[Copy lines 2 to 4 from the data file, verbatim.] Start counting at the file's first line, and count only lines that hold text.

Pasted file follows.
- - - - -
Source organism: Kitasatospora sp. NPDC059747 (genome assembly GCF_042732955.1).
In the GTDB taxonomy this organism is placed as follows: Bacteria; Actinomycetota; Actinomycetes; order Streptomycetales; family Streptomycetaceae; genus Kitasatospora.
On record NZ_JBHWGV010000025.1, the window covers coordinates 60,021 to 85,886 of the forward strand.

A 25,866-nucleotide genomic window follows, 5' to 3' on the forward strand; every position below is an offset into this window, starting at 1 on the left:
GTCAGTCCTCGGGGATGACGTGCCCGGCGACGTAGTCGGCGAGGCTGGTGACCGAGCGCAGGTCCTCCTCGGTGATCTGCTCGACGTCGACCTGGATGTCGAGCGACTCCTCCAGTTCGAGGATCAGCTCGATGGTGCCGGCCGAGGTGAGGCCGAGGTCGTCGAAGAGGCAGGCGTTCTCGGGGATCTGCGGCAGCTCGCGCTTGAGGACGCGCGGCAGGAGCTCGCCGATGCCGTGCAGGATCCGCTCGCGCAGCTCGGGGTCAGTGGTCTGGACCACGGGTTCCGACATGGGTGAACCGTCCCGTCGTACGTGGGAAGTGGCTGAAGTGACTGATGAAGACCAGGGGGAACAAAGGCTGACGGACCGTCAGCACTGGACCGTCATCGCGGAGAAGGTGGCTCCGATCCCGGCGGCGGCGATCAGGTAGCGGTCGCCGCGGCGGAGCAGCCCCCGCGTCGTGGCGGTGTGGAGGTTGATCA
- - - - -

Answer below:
In the GTDB taxonomy this organism is placed as follows: Bacteria; Actinomycetota; Actinomycetes; order Streptomycetales; family Streptomycetaceae; genus Kitasatospora.
On record NZ_JBHWGV010000025.1, the window covers coordinates 60,021 to 85,886 of the forward strand.

A 25,866-nucleotide genomic window follows, 5' to 3' on the forward strand; every position below is an offset into this window, starting at 1 on the left: